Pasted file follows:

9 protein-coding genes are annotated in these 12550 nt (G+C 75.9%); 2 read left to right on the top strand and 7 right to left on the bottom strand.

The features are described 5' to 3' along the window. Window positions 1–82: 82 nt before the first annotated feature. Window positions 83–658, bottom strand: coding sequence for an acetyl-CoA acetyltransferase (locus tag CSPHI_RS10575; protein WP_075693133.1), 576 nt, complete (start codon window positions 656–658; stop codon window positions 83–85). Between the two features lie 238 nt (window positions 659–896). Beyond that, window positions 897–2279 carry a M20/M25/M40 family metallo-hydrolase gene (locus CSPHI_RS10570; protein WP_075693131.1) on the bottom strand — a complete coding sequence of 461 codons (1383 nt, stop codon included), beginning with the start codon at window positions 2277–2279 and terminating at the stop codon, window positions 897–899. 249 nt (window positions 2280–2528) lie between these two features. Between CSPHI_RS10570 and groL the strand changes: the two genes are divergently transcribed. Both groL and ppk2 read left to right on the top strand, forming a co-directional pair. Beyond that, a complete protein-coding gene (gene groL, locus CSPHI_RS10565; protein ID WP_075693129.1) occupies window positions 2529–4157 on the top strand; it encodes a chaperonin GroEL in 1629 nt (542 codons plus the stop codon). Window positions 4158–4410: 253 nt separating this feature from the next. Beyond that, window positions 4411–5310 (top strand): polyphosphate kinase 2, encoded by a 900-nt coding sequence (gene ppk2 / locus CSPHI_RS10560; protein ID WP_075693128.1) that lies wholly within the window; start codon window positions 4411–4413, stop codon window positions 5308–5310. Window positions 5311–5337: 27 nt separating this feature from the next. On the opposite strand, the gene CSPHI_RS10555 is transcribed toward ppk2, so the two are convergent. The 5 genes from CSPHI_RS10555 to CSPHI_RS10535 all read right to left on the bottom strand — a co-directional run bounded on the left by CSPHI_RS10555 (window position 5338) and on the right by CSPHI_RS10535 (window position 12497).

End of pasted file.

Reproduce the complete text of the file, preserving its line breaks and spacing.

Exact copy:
9 protein-coding genes are annotated in these 12550 nt (G+C 75.9%); 2 read left to right on the top strand and 7 right to left on the bottom strand.

The features are described 5' to 3' along the window. Window positions 1–82: 82 nt before the first annotated feature. Window positions 83–658, bottom strand: coding sequence for an acetyl-CoA acetyltransferase (locus tag CSPHI_RS10575; protein WP_075693133.1), 576 nt, complete (start codon window positions 656–658; stop codon window positions 83–85). Between the two features lie 238 nt (window positions 659–896). Beyond that, window positions 897–2279 carry a M20/M25/M40 family metallo-hydrolase gene (locus CSPHI_RS10570; protein WP_075693131.1) on the bottom strand — a complete coding sequence of 461 codons (1383 nt, stop codon included), beginning with the start codon at window positions 2277–2279 and terminating at the stop codon, window positions 897–899. 249 nt (window positions 2280–2528) lie between these two features. Between CSPHI_RS10570 and groL the strand changes: the two genes are divergently transcribed. Both groL and ppk2 read left to right on the top strand, forming a co-directional pair. Beyond that, a complete protein-coding gene (gene groL, locus CSPHI_RS10565; protein ID WP_075693129.1) occupies window positions 2529–4157 on the top strand; it encodes a chaperonin GroEL in 1629 nt (542 codons plus the stop codon). Window positions 4158–4410: 253 nt separating this feature from the next. Beyond that, window positions 4411–5310 (top strand): polyphosphate kinase 2, encoded by a 900-nt coding sequence (gene ppk2 / locus CSPHI_RS10560; protein ID WP_075693128.1) that lies wholly within the window; start codon window positions 4411–4413, stop codon window positions 5308–5310. Window positions 5311–5337: 27 nt separating this feature from the next. On the opposite strand, the gene CSPHI_RS10555 is transcribed toward ppk2, so the two are convergent. The 5 genes from CSPHI_RS10555 to CSPHI_RS10535 all read right to left on the bottom strand — a co-directional run bounded on the left by CSPHI_RS10555 (window position 5338) and on the right by CSPHI_RS10535 (window position 12497).